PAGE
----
We welcomed 11,000 students to the hall and continued our commitment to serve audience members on the autism spectrum through Relaxed Performances, and we spooked children of all ages in our Halloween concert, conducted by the always animated Daniel Bartholomew-Poyser. We were energized and inspired by your enthusiastic response: standing ovations, letters, social media posts, and some truly generous philanthropic gifts.

Ticket sales from September to mid-March were on pace to reach $11 million, surpassing the prior year’s ticket revenue by 5.5%—which would have been a record for the TSO in its 98-season history.

And then, as the world faced a historic global pandemic, we were forced to leave our home at Roy Thomson Hall and cancel 38 performances. Despite the difficult circumstances, we were resolute that the music must continue. Within weeks of the shutdown, our talented and dedicated musicians were recording performances from their homes to share with our audiences. So far, we have shared over 500 performances, interviews, and behind-the-scenes looks at musical perspectives that have garnered over two million views on our social media channels. Our Toronto Symphony Youth Orchestra connected virtually with seniors in long-term care to help reduce social isolation, and we provided music-education resources to enrich the at-home experience for families. The response from our audiences and community partners was unequivocal: music matters—especially during our most difficult days.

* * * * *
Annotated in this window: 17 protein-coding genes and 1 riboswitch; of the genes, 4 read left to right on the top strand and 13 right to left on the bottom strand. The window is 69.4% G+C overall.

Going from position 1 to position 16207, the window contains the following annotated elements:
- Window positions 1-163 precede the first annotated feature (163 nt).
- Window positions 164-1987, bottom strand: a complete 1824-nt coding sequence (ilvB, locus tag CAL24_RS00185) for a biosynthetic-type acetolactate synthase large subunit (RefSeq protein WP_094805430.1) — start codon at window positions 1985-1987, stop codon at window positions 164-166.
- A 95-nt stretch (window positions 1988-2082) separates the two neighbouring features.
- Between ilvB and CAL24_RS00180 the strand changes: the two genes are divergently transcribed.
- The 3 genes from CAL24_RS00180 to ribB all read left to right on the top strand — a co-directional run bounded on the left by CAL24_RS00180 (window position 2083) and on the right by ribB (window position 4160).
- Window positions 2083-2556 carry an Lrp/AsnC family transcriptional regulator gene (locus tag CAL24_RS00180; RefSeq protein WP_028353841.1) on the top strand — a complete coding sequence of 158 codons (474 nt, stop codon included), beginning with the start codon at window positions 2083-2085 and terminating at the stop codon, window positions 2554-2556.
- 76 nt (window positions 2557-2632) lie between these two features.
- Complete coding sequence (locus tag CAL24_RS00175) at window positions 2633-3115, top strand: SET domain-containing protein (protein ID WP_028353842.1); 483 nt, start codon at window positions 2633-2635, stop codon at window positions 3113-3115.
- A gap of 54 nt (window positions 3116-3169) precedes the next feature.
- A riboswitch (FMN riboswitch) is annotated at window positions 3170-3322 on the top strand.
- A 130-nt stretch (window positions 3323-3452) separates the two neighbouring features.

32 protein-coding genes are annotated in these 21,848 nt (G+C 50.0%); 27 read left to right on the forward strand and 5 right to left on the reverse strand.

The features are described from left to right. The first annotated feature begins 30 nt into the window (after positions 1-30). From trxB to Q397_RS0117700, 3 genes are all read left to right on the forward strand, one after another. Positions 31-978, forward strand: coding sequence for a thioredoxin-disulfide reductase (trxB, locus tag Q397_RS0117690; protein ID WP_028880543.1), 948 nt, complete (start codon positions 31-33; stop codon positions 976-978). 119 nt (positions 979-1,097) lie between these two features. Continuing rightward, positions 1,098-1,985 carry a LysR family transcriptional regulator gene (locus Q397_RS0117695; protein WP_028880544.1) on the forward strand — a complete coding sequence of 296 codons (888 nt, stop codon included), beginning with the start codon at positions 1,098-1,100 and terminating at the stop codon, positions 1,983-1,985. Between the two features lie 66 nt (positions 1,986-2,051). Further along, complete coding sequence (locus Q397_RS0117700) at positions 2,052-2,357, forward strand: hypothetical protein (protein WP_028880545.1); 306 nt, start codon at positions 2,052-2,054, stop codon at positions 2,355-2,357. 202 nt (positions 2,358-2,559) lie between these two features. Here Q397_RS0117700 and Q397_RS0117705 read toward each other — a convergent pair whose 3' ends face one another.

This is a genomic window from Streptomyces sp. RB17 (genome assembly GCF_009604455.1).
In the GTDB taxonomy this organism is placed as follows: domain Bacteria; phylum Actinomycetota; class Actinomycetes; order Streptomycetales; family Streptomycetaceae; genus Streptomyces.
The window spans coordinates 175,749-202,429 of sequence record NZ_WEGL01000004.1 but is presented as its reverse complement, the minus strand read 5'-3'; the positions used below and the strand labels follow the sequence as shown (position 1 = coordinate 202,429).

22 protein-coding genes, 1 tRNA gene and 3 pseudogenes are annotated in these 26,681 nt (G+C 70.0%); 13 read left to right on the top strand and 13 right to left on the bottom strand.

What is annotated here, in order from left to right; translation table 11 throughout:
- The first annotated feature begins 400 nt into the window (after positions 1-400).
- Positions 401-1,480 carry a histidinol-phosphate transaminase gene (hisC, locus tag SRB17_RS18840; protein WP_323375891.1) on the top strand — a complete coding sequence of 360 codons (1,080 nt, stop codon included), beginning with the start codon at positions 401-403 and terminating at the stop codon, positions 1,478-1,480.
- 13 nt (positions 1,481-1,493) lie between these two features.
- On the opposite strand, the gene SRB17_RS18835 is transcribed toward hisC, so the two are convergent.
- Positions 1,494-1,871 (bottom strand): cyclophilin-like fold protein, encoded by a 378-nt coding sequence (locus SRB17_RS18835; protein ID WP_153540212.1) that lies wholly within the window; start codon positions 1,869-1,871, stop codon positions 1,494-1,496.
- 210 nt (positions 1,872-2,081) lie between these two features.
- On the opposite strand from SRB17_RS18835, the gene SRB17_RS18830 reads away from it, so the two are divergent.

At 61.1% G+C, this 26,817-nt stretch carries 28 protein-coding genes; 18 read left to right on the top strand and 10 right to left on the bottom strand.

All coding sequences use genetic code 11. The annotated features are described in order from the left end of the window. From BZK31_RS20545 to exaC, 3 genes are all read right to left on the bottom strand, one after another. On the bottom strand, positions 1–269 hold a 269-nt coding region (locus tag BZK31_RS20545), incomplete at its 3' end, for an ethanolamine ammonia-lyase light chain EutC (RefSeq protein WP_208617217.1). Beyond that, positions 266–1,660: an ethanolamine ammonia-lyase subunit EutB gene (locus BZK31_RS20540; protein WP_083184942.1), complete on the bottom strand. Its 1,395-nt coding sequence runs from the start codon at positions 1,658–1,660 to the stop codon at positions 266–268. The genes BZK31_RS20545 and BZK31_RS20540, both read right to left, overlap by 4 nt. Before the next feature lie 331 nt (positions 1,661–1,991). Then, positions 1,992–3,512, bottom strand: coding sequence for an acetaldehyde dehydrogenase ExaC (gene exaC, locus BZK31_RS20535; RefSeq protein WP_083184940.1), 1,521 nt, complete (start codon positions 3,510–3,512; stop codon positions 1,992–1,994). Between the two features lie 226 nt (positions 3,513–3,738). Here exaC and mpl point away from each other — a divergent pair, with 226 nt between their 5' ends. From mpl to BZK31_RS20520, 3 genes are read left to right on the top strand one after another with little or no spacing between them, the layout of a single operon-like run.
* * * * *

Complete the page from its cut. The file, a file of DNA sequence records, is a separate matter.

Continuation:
In addition to the resilience shown by our musicians, fueled by their creativity and flexibility, our Board of Directors, led by Chair Cathy Beck, was stalwart in supporting us through these turbulent waters. As a result of their stewardship, we closed this year with only a $676,000 deficit. As disappointing as it is to post a deficit after six consecutive years of surpluses, it is a testament to our institutional efforts that we were able to move forward from a year that saw a loss of almost $4 million of earned box-office revenue due to the pandemic. The Canada Emergency Wage Subsidy and a special grant from the Canada Council for the Arts, collectively totalling $1.3 million, along with patron generosity, cohesive leadership, and immediate spending restraints, allowed us to minimize the deficit.